Vanilla Scented Strawberry-Rhubarb Fruit Leather

Shared by Michelle from Eagle, ID


  • About 4 quarts 1/4 inch sliced rhubarb
  • 2 quarts strawberries
  • 3 cups vanilla sugar, more or less depending on tartness of your fruit


Put fruit into a large dutch oven and add water up to the level of the fruit. Cover and cook on medium-high until fruit is very soft. Stir in the sugar. Puree mixture with an immersion blender. Continue to cook until reduced to the same thickness of applesauce. Remove from heat. I ladle the puree into small oblong shaped rectangles on a parchment-lined sheet pan. Since my oven has a dehydrate setting, I can fit a lot in there. When they're dry, I simply cut the parchment paper with the fruit leather remaining on it and stack in a sealed container.

Apple Jerky

Shared by Al Rutherford of Ontario, Canada

This one has lots of photos. Click to see Al's Apple Jerky Recipe.

Banana Trail Snacks

Shared by Bev K. of Queensland, Australia

Peel and chop 5 or 6 ripe bananas into chunks. Mash bananas with whizz stick or food processor until thick and creamy.

Spread spoonfuls of mixture on parchment paper on dehydrator racks.

Dehydrate for 8-10 hours at 135° until firm but flexible.

After about 6 hours you can remove paper and place biscuits upside down on trays to speed up drying.

Store biscuits in zip bags ready for use.

Eat banana biscuits as high-energy snacks while hiking or with cuppa. Alternatively, rehydrate a single banana biscuit with 2-3 tablespoons of water and stir until a smooth consistency. Use as a dessert or fruit to add to cereal at breakfast.

Sometimes I add 4-5 spoonfuls of Greek yogurt to the banana mixture before drying for a change.

Toast with Rhubarb Jam

Shared by Amy from Tacoma, WA

I carried whole grain Rye Krisp for my morning toast. I cut the box down to keep the Krisps from turning to crumbs in my pack. I made “jam” at breakfast using thin rhubarb rounds. The rhubarb leather was sweetened with Splenda, so it wasn’t real sticky. I carried the rounds in a baggie with my other dehydrated fruit.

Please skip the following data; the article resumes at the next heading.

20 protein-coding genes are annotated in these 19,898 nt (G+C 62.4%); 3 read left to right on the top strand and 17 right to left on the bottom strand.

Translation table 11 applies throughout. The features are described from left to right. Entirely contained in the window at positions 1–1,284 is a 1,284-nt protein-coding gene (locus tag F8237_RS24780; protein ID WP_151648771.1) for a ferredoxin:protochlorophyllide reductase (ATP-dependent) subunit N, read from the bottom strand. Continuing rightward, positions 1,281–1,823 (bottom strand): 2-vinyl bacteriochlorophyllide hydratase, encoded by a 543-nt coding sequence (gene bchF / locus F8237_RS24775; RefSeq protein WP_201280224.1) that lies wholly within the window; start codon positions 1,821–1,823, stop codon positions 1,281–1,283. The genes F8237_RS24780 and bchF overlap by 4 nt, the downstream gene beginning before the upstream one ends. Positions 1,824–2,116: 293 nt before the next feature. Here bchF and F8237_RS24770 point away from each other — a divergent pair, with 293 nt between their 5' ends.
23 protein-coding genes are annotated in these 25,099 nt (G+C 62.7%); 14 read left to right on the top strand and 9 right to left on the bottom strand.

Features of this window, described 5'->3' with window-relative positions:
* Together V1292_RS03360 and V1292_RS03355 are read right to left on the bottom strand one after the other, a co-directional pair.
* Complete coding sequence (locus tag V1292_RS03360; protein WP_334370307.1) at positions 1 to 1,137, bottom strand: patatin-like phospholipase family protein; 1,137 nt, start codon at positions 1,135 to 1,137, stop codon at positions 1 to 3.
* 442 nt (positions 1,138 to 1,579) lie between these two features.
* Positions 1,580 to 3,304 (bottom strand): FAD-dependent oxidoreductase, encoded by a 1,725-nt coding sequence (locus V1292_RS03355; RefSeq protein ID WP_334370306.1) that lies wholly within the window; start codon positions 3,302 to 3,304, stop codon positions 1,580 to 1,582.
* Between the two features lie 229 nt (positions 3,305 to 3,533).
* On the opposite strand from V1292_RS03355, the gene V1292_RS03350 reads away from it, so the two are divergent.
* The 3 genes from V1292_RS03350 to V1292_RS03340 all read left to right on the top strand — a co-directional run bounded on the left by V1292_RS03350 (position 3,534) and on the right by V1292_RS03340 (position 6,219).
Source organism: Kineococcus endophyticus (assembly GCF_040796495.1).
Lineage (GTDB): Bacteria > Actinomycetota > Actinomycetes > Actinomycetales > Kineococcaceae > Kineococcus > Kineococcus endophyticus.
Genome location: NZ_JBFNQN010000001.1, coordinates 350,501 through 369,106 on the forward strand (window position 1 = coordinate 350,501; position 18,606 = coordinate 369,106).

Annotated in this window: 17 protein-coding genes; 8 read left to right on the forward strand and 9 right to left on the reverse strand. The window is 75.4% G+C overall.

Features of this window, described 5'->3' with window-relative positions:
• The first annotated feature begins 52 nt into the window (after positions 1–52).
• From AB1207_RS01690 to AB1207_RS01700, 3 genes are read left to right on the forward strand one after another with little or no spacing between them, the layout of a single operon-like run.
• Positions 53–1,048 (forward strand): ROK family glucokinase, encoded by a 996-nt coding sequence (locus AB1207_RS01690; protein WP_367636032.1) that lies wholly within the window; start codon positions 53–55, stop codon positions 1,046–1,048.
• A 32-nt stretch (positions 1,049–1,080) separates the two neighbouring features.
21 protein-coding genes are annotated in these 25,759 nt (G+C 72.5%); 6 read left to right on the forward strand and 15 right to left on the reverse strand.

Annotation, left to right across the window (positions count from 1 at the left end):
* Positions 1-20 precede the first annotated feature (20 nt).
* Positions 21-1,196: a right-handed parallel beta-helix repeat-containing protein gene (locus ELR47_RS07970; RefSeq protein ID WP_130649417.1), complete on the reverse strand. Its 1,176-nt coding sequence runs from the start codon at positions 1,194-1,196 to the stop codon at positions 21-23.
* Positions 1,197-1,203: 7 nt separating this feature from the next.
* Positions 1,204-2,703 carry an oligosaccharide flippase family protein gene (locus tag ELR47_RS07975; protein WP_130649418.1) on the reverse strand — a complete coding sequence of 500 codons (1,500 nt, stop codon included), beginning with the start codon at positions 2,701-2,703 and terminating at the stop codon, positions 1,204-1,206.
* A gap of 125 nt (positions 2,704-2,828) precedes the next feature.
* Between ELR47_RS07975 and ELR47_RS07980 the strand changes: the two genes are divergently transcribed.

To make rhubarb rounds, wash rhubarb stalks and cut off leaves which are not edible. Slice rhubarb into 1/2 inch pieces and put in pot with enough water to cover about 1/4th of the rhubarb. Rhubarb is so full of water that if you add too much you will end up with soup. Add sugar or Splenda to sweeten to taste, however sweet or tart you like your rhubarb. Cook until rhubarb falls apart when stirred with spoon. If you find you added too much water you will want to cook it down to it is thick. I drop it on the dehydrator sheet by spoonfuls so that they spread to the size of a quarter or a 50 cent piece. Dehydrate. They should pop off when you bend the sheet. I have an Excalibur and use the Teflon sheets - my 3rd dehydrator so I went for the top of the line and love it! By dehydrating the rhubarb in small rounds you avoid the problem of having it crumble when you cut a big sheet of leather with scissors.

At breakfast, I carefully dunked some of the rhubarb rounds in my tea and then laid the wet rounds on the Rye Krisp, spooning a couple more drops of hot tea on it but not so much that it made the Rye Krisp soggy. I let it sit while I ate my morning gruel and then I had my toast and jam with my tea. I was one happy camper!